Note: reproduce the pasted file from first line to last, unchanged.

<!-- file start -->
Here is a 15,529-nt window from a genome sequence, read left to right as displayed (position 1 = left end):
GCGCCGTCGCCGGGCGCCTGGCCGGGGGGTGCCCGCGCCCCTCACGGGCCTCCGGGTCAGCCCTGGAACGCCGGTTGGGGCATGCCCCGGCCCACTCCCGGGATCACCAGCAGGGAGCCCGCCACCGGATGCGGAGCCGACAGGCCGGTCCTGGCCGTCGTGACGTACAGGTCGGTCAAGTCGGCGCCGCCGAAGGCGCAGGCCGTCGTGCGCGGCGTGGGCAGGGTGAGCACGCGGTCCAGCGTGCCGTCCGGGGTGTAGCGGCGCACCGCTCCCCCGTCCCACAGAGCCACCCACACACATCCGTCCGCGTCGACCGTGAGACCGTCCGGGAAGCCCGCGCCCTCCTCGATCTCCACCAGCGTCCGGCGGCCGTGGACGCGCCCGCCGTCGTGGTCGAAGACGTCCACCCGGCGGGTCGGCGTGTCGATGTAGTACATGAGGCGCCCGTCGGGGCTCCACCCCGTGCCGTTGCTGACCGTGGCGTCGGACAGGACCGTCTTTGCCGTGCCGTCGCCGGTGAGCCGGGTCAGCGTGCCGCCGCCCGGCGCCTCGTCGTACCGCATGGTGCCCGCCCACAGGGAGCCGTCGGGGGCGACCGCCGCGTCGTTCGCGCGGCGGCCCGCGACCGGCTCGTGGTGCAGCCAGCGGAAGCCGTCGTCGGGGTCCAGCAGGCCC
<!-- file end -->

Here is a 15,529-nt window from a genome sequence, read left to right as displayed (position 1 = left end):
GCGCCGTCGCCGGGCGCCTGGCCGGGGGGTGCCCGCGCCCCTCACGGGCCTCCGGGTCAGCCCTGGAACGCCGGTTGGGGCATGCCCCGGCCCACTCCCGGGATCACCAGCAGGGAGCCCGCCACCGGATGCGGAGCCGACAGGCCGGTCCTGGCCGTCGTGACGTACAGGTCGGTCAAGTCGGCGCCGCCGAAGGCGCAGGCCGTCGTGCGCGGCGTGGGCAGGGTGAGCACGCGGTCCAGCGTGCCGTCCGGGGTGTAGCGGCGCACCGCTCCCCCGTCCCACAGAGCCACCCACACACATCCGTCCGCGTCGACCGTGAGACCGTCCGGGAAGCCCGCGCCCTCCTCGATCTCCACCAGCGTCCGGCGGCCGTGGACGCGCCCGCCGTCGTGGTCGAAGACGTCCACCCGGCGGGTCGGCGTGTCGATGTAGTACATGAGGCGCCCGTCGGGGCTCCACCCCGTGCCGTTGCTGACCGTGGCGTCGGACAGGACCGTCTTTGCCGTGCCGTCGCCGGTGAGCCGGGTCAGCGTGCCGCCGCCCGGCGCCTCGTCGTACCGCATGGTGCCCGCCCACAGGGAGCCGTCGGGGGCGACCGCCGCGTCGTTCGCGCGGCGGCCCGCGACCGGCTCGTGGTGCAGCCAGCGGAAGCCGTCGTCGGGGTCCAGCAGGCCC